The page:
Photo: Lorraine Ebbet-Rideout

How the pandemic taught me the challenges and pleasures of solo hunting

Solitary refinement

How it took the COVID-19 pandemic for this hunter to fully explore the upside of heading afield alone

Photo: Lorraine Ebbet-Rideout

It seems no matter who you are or where you bunk or how you make a living, everything has stopped and we are all in holding pattern. Waiting, we watch for the tiniest sign that perhaps things will return to normal, only to be told we’re not out of the woods yet. Last spring, no one could have even dreamed a worldwide pandemic was looming on the horizon, but now the cards have been dealt and we must play the hand. And that extends to our sporting world, which remains just as uncertain.

Some of the best parts of any hunting experience have always been the camaraderie, the good-natured ribbing and the silent sharing of the sunrise. Whether it’s a deer, duck or moose camp, those are the places where lifetime friendships are formed, often across generations. Roaring log fires, stories bordering on bald-faced lies and shared meals on rough plank tables complete the picture.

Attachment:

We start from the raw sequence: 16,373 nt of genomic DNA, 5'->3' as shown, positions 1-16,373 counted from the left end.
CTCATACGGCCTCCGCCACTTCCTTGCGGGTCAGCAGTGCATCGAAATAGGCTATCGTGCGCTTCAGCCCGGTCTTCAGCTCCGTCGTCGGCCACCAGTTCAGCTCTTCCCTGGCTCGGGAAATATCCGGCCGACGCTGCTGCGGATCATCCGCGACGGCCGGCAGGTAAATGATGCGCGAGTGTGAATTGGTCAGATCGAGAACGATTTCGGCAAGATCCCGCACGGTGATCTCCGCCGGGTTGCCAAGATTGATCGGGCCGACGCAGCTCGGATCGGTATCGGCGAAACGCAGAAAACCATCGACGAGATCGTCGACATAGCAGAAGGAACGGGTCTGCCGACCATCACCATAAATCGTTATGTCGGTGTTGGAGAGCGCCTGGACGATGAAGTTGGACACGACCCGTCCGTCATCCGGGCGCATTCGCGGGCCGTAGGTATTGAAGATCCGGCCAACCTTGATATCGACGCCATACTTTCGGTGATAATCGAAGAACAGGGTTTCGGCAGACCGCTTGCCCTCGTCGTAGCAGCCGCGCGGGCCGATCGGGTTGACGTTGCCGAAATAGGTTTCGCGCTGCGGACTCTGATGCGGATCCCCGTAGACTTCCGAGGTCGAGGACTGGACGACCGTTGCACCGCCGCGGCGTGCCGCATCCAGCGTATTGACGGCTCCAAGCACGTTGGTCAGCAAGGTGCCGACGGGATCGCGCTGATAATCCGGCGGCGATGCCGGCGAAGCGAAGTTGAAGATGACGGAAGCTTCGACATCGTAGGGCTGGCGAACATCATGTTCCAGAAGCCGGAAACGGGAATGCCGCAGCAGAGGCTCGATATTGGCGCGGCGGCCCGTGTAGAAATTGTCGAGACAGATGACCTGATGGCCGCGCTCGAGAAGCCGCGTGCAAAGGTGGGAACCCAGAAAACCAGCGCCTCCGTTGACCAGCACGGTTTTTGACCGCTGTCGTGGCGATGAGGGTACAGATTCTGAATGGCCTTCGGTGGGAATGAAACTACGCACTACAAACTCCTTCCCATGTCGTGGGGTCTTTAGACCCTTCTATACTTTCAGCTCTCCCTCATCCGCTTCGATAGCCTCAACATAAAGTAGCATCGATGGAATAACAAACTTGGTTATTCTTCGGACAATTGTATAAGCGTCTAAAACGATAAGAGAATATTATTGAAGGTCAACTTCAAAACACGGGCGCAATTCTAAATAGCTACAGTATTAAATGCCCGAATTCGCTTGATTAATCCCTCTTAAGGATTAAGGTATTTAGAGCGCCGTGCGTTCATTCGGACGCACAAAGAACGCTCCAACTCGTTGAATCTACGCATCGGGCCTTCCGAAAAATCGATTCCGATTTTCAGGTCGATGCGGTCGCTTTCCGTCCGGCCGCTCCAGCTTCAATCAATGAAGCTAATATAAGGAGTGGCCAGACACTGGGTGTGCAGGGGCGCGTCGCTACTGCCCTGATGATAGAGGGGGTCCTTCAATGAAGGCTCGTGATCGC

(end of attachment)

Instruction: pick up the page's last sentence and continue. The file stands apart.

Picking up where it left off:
But this season, it looks like the whole wonderful world of hunting is going to be very different. For some, it might be a year to hunt alone close to home and rediscover country from younger years, when leg power was about the only option. Others may still opt to head further afield to hunt, bedding down alone in their trucks, or mobile camps, if you will.

Whatever the case, it’s going to be eerily silent in the blinds and fields this fall on our own, or at best with a member of our safe social bubble. For some hunters, though, keeping their distance is nothing new, and now might be the time to embrace the ways of those solitary wanderers.

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